2. It is impossible to overcome the trauma that results from cyber-infidelity: There is no doubt that cyber-infidelity and overcoming its trauma can be a daunting task. There is also trauma, however, to end a relationship or marriage. So much is on the line. Feelings, finances, family, and friendships can be profoundly affected. Many people choose to take the challenge of working to save their relationships. With the right help, that is exactly what people are successfully doing. Incredibly, the process of recovery from cyber-infidelity often becomes an unwanted opportunity that leads to an improved relationship.
  3. It was only an emotional affair. It's not infidelity: Because cyberaffairs may not involve skin-to-skin touch, the offender will often use a self-serving rationalization that the emotional involvement with the cyber-partner does not constitute infidelity. It is common that there are efforts to minimize the behavior and make it “no big deal.“ This fails to realize and acknowledge the profound ethical violation that has been committed within the primary love relationship. The dishonesty and secrecy that typically accompanies the cyber-affair are clear signs of bad behavior. The intimacy that is established with the cyber-partner(s) is an understandable threat to the primary love partner or spouse. The proper treatment for cyber-infidelity helps the offending spouse to take responsibility and for the hard truths to be addressed.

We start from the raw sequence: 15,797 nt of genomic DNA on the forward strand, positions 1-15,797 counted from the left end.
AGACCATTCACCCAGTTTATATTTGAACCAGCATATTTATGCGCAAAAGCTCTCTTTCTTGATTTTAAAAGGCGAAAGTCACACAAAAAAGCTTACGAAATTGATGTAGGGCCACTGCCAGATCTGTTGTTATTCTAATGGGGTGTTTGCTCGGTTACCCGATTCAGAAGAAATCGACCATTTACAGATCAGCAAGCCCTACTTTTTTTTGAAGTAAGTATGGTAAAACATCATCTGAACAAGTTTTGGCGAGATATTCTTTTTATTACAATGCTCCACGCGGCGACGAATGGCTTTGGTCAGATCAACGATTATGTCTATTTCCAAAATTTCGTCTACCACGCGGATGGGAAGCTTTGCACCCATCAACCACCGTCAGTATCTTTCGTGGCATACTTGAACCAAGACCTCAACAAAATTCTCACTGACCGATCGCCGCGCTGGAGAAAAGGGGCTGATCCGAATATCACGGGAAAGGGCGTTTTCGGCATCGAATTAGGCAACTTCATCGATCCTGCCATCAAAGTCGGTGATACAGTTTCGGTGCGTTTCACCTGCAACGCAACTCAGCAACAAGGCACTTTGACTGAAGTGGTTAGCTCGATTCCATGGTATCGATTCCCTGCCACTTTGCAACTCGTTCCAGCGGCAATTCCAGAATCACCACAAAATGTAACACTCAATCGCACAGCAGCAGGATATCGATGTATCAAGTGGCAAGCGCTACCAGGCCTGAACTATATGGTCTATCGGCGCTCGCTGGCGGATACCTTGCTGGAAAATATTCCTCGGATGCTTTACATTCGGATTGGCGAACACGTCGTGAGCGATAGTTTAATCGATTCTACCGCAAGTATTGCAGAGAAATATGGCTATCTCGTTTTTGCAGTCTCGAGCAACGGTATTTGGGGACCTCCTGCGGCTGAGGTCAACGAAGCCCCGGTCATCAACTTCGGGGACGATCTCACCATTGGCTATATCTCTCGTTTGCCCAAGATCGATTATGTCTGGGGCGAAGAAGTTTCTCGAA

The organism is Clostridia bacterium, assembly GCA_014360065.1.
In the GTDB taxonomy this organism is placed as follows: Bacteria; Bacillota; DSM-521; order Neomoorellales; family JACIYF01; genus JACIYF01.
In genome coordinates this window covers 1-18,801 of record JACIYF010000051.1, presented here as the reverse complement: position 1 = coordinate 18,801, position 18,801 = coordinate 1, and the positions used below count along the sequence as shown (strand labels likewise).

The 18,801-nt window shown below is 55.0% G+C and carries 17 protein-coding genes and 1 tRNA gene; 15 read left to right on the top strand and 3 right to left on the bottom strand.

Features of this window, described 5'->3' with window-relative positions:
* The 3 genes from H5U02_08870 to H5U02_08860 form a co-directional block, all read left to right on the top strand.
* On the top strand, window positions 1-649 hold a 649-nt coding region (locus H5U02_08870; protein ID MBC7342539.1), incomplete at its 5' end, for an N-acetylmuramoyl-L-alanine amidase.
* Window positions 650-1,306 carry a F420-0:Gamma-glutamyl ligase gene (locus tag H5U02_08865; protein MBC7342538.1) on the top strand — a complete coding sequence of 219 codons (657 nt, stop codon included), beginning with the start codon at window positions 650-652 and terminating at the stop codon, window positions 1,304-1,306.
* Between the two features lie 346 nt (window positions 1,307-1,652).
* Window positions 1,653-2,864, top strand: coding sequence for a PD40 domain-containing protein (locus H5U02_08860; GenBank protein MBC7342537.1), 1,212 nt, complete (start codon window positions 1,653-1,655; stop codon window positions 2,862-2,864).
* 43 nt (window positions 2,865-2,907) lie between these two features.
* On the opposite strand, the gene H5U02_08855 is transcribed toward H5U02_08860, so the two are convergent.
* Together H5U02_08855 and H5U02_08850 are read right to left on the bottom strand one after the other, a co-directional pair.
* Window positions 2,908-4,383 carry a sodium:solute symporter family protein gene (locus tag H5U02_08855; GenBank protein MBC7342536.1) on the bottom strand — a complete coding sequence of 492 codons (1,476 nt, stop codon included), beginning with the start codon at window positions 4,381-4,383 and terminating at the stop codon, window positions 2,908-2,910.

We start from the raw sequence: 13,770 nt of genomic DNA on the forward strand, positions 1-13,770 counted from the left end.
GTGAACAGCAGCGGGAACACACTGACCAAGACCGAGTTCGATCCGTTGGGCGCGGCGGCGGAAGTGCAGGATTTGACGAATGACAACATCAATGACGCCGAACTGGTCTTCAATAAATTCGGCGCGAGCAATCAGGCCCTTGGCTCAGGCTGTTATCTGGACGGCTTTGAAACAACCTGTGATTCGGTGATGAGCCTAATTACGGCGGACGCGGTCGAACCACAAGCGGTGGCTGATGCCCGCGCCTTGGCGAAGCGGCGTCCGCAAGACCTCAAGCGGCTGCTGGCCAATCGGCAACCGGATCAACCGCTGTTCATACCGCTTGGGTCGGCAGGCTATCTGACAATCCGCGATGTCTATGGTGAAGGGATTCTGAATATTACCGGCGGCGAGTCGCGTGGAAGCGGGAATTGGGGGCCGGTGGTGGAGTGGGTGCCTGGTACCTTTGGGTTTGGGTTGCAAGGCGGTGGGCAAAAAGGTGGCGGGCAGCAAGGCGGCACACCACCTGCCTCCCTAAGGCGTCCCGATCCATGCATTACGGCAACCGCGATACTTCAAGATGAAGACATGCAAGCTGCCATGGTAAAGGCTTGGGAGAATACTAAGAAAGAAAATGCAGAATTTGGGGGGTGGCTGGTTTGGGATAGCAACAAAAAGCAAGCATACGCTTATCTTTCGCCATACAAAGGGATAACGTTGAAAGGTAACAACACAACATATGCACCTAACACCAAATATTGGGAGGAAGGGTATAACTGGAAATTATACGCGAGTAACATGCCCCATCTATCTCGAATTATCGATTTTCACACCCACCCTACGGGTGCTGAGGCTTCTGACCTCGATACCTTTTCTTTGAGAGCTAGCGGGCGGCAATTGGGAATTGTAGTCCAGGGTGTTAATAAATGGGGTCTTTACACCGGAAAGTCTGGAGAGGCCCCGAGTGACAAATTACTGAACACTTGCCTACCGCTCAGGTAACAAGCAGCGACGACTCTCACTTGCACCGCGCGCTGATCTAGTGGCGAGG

JGC: In the '70s and '80s when you were starting your career, there were few personal computers and no smartphones. What led you to eventually specialize in digital infidelity?

PK: I sometimes joke that my career as a psychologist and sex therapist spans two centuries. I spent roughly the last two decades of the 20th century and the first two decades of the 21st century doing this work. So many couples that I encountered in treatment for sexual problems or relationship problems were affected by the issue of infidelity. In the last century before the development of our current technologies, therapeutic work focused primarily on determining what problems of the individual or of the relationship contributed to the infidelity. While these things are still relevant, it became apparent to me that the elephant in the room was the influence of technology as a major contributing factor to infidelity. Our 20th-century models of treatment were inadequate to address infidelity in the digital age. Thus, this became the basis for me to develop a new model of treatment for infidelity or cyber-infidelity where the role of technology in the initiation and maintenance of the affair is addressed.